The dilemmas facing the new British government, though not them alone, in dealing with the biggest ever peace-time indebtedness, are how much of public expenditure to cut, what to cut and how to cut it and above all when to start. Do too little too late and “the markets” won’t like it and that would bring untold disasters. Do too much too soon and we’ll be in for a double dip recession. And then “the markets” would forsake us for good and all. We need to reduce short term indebtedness before its costs bring the recovery to a shuddering halt. That mustn’t be allowed to happen since its only a recovered economy that will eventually repay the long term debt and finally get us out of this mess.
Well, where are the very clever economists who invented all this jargon about double dip recessions and “the markets”? It’s exactly the sort of conundrum their sophisticated mathematical models should be able to solve. They have the computational power at their disposal; why are they not doing their sums and coming up with the answers?
Media commentators are continually condemning politicians of all parties for not being straight up with us, telling us the bad news about what they intend to cut. But, till now, politicians have probably been 100% honest on this score if nothing else. The simple fact was they didn’t know what they were going to cut. Because the economists hadn’t come up with any coherent suggestions. Because they didn’t know either. Because their fancy mathematical models didn’t work any better on that, than they did on credit default swaps, or eliminating the risk on sub prime mortgages, etc etc etc.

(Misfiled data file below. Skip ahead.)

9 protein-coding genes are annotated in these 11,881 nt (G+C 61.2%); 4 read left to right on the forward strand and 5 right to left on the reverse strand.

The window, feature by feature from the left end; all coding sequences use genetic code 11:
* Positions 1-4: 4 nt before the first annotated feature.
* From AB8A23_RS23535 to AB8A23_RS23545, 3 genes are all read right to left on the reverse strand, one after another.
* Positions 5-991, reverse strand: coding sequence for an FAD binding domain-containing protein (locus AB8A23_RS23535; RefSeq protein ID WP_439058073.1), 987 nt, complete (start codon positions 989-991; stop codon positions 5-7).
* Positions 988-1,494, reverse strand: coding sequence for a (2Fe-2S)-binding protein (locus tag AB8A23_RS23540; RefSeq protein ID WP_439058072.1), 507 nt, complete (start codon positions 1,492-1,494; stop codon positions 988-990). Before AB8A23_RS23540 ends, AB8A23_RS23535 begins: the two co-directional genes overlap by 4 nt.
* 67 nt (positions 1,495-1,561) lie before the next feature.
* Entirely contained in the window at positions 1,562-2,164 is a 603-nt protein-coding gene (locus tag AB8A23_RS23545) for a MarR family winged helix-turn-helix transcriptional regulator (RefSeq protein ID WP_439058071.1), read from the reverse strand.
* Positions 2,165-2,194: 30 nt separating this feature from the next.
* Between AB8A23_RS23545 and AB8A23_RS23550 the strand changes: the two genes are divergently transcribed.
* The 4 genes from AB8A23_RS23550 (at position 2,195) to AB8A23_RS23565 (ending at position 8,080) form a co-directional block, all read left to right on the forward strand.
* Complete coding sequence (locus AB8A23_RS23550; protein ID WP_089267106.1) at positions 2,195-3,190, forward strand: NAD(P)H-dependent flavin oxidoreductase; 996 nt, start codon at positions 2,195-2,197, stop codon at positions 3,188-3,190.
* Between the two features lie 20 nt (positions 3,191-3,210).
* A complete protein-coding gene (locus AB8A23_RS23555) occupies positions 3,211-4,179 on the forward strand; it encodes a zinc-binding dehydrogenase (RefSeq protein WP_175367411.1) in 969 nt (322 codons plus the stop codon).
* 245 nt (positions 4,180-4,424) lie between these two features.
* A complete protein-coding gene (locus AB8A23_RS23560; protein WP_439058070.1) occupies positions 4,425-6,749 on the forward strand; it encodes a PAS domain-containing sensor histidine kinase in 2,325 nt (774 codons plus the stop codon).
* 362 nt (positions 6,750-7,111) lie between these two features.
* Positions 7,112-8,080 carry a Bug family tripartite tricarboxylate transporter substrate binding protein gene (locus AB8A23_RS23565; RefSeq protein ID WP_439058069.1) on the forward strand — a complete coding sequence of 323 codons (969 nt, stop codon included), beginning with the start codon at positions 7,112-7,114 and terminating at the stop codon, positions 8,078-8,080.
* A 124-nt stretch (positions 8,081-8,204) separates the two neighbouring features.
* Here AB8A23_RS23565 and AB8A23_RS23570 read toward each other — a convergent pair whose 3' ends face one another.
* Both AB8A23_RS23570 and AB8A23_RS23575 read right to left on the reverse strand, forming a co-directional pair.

Maybe it’s time for people controlling the real world – who Keynes referred to as ‘the madmen in authority’ – to ignore theoretical economists, and apply the lessons of experience and common sense instead.